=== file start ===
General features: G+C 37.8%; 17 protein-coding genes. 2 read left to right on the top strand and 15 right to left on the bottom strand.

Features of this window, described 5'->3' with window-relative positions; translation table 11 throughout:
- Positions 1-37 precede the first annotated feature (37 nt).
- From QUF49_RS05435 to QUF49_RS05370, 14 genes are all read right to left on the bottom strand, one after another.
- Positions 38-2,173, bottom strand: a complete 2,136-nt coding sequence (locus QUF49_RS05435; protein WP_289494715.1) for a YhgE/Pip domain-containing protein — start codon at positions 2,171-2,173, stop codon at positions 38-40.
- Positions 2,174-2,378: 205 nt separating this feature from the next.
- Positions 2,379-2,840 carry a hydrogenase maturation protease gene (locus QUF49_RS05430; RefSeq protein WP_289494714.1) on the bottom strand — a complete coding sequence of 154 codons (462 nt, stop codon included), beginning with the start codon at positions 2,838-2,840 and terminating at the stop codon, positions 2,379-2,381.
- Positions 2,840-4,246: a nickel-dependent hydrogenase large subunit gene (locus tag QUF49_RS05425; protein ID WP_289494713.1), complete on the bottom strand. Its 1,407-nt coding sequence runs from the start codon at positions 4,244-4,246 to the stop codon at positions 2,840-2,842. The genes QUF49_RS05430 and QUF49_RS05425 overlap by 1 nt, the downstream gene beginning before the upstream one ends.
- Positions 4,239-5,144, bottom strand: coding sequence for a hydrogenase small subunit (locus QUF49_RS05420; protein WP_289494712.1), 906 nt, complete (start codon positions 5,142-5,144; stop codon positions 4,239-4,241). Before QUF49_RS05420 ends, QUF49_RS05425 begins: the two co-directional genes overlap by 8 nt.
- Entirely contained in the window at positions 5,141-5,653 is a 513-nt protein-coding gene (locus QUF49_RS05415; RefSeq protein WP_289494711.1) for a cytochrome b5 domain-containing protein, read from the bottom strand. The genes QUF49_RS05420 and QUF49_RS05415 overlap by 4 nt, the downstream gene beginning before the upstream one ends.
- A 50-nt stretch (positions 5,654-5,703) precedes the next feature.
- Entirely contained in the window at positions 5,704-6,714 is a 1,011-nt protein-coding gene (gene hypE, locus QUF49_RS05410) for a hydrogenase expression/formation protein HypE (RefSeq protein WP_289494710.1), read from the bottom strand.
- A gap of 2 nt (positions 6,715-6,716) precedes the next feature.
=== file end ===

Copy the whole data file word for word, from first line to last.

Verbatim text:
General features: G+C 37.8%; 17 protein-coding genes. 2 read left to right on the top strand and 15 right to left on the bottom strand.

Features of this window, described 5'->3' with window-relative positions; translation table 11 throughout:
- Positions 1-37 precede the first annotated feature (37 nt).
- From QUF49_RS05435 to QUF49_RS05370, 14 genes are all read right to left on the bottom strand, one after another.
- Positions 38-2,173, bottom strand: a complete 2,136-nt coding sequence (locus QUF49_RS05435; protein WP_289494715.1) for a YhgE/Pip domain-containing protein — start codon at positions 2,171-2,173, stop codon at positions 38-40.
- Positions 2,174-2,378: 205 nt separating this feature from the next.
- Positions 2,379-2,840 carry a hydrogenase maturation protease gene (locus QUF49_RS05430; RefSeq protein WP_289494714.1) on the bottom strand — a complete coding sequence of 154 codons (462 nt, stop codon included), beginning with the start codon at positions 2,838-2,840 and terminating at the stop codon, positions 2,379-2,381.
- Positions 2,840-4,246: a nickel-dependent hydrogenase large subunit gene (locus tag QUF49_RS05425; protein ID WP_289494713.1), complete on the bottom strand. Its 1,407-nt coding sequence runs from the start codon at positions 4,244-4,246 to the stop codon at positions 2,840-2,842. The genes QUF49_RS05430 and QUF49_RS05425 overlap by 1 nt, the downstream gene beginning before the upstream one ends.
- Positions 4,239-5,144, bottom strand: coding sequence for a hydrogenase small subunit (locus QUF49_RS05420; protein WP_289494712.1), 906 nt, complete (start codon positions 5,142-5,144; stop codon positions 4,239-4,241). Before QUF49_RS05420 ends, QUF49_RS05425 begins: the two co-directional genes overlap by 8 nt.
- Entirely contained in the window at positions 5,141-5,653 is a 513-nt protein-coding gene (locus QUF49_RS05415; RefSeq protein WP_289494711.1) for a cytochrome b5 domain-containing protein, read from the bottom strand. The genes QUF49_RS05420 and QUF49_RS05415 overlap by 4 nt, the downstream gene beginning before the upstream one ends.
- A 50-nt stretch (positions 5,654-5,703) precedes the next feature.
- Entirely contained in the window at positions 5,704-6,714 is a 1,011-nt protein-coding gene (gene hypE, locus QUF49_RS05410) for a hydrogenase expression/formation protein HypE (RefSeq protein WP_289494710.1), read from the bottom strand.
- A gap of 2 nt (positions 6,715-6,716) precedes the next feature.